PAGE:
Michelle Lopez photoA proud Chicana from Denver, Maestra Michelle Lopez has been committed to supporting Denver students and their families for many years. Michelle began her teaching career in Cuernavaca, Morelos, Mexico. After coming back to Denver in 2004, she began working in the Denver Public Schools at Bruce Randolph School as a paraprofessional where she managed the school detention pass room. Michelle received her teaching license from Metropolitan State University in Denver in 2007 and currently works as a 4th grade ELA-S/ELA-E bilingual teacher at Garden Place Elementary.

Anyone who has met Michelle and/or has had the pleasure of seeing her teach, knows that she brings her whole heart and soul into her work. Her classroom walls are lined with Mexican and Indigenous symbolism, such as Aztec art, a Selena plaque, and her students often recite the Mayan In Lak’Ech poem as they transition from one activity to another. Michelle draws on her experiences as a Chicana growing up in Denver to relate to her students, their families, and to motivate her advocacy and activism through her teaching.

For example, Michelle took something she learned from her own grandparents to inspire a family journal project that she now completes with her families each year, where she asks them to document their stories with their children. She then draws on that knowledge to inspire her own curriculum and instruction. When asked about her teaching and her work with her bilingual students, Michelle explained: “I’ve always felt that my role as an educator is to help our youth discover their worth and see themselves as necessary and important in this world. Language gets us there, which I’ve discovered through my grandparents’ teachings. Although I wasn’t fully fluent in Spanish until I was in my twenties, I have always felt very connected and proud of my cultural roots and experienced oppression firsthand.”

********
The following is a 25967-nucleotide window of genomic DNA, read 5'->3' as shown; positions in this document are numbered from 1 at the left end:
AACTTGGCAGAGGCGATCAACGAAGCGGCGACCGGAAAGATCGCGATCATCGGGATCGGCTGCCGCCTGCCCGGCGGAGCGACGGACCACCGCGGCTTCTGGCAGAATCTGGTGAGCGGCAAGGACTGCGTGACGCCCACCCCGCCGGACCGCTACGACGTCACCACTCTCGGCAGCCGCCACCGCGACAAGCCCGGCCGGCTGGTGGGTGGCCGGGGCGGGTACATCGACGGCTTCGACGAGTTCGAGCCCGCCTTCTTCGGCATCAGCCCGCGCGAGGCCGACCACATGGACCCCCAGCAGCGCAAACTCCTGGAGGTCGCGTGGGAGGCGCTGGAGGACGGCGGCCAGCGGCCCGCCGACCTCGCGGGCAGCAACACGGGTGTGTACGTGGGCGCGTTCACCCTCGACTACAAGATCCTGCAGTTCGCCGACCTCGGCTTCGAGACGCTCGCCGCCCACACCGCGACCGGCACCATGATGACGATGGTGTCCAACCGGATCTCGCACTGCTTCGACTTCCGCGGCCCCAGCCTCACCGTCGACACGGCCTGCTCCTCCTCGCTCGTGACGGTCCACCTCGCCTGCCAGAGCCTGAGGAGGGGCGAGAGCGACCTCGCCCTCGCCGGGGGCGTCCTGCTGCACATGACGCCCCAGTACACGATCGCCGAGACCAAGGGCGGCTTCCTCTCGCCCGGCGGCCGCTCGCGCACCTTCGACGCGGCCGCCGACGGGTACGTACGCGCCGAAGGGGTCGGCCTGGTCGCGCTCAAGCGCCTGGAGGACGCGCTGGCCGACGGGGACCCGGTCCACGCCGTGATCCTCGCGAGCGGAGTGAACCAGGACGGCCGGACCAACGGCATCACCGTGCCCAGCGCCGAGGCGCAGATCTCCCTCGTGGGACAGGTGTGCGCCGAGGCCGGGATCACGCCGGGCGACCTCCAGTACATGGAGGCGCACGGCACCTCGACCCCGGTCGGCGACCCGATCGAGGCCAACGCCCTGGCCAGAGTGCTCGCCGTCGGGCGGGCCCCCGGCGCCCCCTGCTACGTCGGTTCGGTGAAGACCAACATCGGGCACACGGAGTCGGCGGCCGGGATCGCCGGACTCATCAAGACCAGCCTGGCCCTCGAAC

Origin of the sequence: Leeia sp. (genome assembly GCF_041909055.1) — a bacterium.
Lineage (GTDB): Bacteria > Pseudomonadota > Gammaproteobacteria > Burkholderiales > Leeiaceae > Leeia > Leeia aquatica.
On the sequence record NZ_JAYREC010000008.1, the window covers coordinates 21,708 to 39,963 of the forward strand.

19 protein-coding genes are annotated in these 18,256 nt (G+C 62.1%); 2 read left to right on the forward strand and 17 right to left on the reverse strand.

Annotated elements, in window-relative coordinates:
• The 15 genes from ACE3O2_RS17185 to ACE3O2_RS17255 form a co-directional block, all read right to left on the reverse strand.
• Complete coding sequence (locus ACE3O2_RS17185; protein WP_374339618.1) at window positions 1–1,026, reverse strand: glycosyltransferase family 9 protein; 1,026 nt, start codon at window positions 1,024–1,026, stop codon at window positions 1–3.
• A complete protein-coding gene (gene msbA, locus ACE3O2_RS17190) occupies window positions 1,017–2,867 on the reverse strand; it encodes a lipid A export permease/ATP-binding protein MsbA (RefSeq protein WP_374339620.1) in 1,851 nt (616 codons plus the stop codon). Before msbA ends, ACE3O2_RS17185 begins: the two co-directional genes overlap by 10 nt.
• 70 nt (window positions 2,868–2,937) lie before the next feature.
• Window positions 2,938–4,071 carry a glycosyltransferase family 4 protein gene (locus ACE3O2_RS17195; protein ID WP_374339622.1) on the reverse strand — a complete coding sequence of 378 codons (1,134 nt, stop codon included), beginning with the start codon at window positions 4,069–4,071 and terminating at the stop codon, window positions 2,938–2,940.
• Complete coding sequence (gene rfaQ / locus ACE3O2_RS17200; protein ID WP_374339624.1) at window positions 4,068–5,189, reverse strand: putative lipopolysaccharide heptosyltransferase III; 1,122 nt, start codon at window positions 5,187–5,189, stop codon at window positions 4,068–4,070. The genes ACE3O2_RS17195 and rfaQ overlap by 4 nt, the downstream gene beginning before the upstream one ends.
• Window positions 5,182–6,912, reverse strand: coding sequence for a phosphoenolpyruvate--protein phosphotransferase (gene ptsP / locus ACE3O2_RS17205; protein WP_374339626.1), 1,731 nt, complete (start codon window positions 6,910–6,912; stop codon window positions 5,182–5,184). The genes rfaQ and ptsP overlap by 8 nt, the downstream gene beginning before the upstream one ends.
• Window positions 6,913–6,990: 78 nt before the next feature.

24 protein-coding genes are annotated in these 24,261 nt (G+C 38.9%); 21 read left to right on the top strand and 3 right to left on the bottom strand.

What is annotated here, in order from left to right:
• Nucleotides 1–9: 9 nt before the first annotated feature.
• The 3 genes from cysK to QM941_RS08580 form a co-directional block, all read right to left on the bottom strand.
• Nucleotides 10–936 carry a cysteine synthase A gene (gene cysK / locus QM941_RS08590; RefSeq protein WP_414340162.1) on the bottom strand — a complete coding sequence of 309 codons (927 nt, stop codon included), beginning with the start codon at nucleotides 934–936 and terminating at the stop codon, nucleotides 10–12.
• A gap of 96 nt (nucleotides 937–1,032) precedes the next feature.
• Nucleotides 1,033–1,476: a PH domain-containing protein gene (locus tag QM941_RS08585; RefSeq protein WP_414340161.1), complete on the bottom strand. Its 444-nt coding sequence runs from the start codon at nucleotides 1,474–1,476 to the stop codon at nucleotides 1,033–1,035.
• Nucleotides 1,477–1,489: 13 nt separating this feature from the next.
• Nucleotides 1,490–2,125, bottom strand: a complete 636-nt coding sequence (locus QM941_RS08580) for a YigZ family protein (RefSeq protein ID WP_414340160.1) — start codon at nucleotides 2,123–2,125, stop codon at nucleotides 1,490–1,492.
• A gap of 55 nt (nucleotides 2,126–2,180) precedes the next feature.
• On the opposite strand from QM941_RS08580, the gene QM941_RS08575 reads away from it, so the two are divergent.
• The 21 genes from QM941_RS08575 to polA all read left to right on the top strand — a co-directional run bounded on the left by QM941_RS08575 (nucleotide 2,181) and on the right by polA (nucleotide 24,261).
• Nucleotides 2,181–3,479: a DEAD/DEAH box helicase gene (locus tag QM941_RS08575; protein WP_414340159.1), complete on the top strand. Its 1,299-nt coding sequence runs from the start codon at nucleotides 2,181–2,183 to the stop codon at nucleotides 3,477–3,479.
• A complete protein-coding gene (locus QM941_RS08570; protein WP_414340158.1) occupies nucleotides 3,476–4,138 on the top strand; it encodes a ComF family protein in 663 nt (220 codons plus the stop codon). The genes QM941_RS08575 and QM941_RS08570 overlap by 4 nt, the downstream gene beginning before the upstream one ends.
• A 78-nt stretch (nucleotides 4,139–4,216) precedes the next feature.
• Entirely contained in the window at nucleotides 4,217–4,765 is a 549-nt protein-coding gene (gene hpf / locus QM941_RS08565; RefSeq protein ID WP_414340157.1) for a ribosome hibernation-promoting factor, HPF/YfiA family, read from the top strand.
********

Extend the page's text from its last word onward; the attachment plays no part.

In addition to being a powerful bilingual educator and a mother to three children, Maestra Lopez completed her Master of Arts Degree through the BUENO center as part of the TILDE project in the summer of 2020. Michelle explained that her experiences with the TILDE cohort supported her in becoming a stronger advocate for bilingual education: “I went from loving our marginalized communities to wanting to create change, but it was the BUENO center that gave me the alas to do so! The knowledge, the strategies, skills, and inspiration confirmed that I was on the right path but more importantly, it put the pieces together. Now I see my work as a bilingual educator as a form of activism. The TILDE program taught me how to do that! Now I can disrupt systems of oppression while honoring and effectively serving the natural activist in
every child.”

Michelle Lopez familia